• What do you like least about it?
    • What skills are important for this job?
    • What advice do you have for someone starting out on this career path?
    • What’s the best way to find a job/internship in this industry?
    • What didn’t you know before you got into this industry that you wish someone had told you?
    • Is there anyone else you would recommend that I speak to?
    • Would you mind if I stay in touch periodically?
  • See more sample questions here

Sample networking emails

If you’re a student:

SUBJ: Interest in speaking with you

Dear [Name],

I’m currently studying [Creative Writing] at Seattle Pacific University and interested in learning more about the [publishing] industry. I'm writing because I know you're [an editor for Sasquatch Books], and I really admire [Sasquatch's niche work with Pacific Northwest and West Coast authors]. If you have time, I was wondering if you’d be willing to share more about your experience there and elsewhere.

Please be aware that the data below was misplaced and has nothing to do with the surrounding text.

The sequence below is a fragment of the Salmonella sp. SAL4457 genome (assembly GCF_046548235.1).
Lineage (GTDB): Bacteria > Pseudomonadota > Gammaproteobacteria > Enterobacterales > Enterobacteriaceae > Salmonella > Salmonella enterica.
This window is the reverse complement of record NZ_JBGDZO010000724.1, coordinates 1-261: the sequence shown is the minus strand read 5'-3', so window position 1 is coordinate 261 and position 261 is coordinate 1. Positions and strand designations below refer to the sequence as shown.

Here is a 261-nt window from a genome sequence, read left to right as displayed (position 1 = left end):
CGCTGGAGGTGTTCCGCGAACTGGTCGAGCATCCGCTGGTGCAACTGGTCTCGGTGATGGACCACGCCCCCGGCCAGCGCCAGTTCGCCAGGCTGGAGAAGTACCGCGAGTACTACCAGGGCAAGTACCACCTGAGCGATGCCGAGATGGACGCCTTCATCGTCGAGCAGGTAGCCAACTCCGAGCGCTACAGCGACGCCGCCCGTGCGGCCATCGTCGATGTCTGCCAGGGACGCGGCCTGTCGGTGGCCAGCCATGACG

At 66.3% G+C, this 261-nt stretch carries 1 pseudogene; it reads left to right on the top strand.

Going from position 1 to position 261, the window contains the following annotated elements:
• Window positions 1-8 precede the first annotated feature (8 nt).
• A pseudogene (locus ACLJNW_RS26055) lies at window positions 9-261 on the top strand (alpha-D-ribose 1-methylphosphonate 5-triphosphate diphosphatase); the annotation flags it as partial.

Would you possibly be willing to talk for 20 minutes over the phone or Zoom so I could hear more about your experience?

In the next 2 weeks, I’m available [Fridays all day, and Tuesdays, Wednesdays, and Thursdays after 3].

Thank you very much for considering.


[Your name]


If you’re an alum:

SUBJ: Interest in speaking with you

Dear Mr./Ms. Last Name,

I'm a fellow SPU alum and learned on [LinkedIn] that you're a [Data Scientist] for [Boeing], and before that worked as a [Planning Analyst] for [Expedia] and [Verizon]. I'm reaching out because I'm considering [Data Science] as a potential new career, and your range of experience really interests me. If you have time, I'd love the opportunity to get your insight on the field.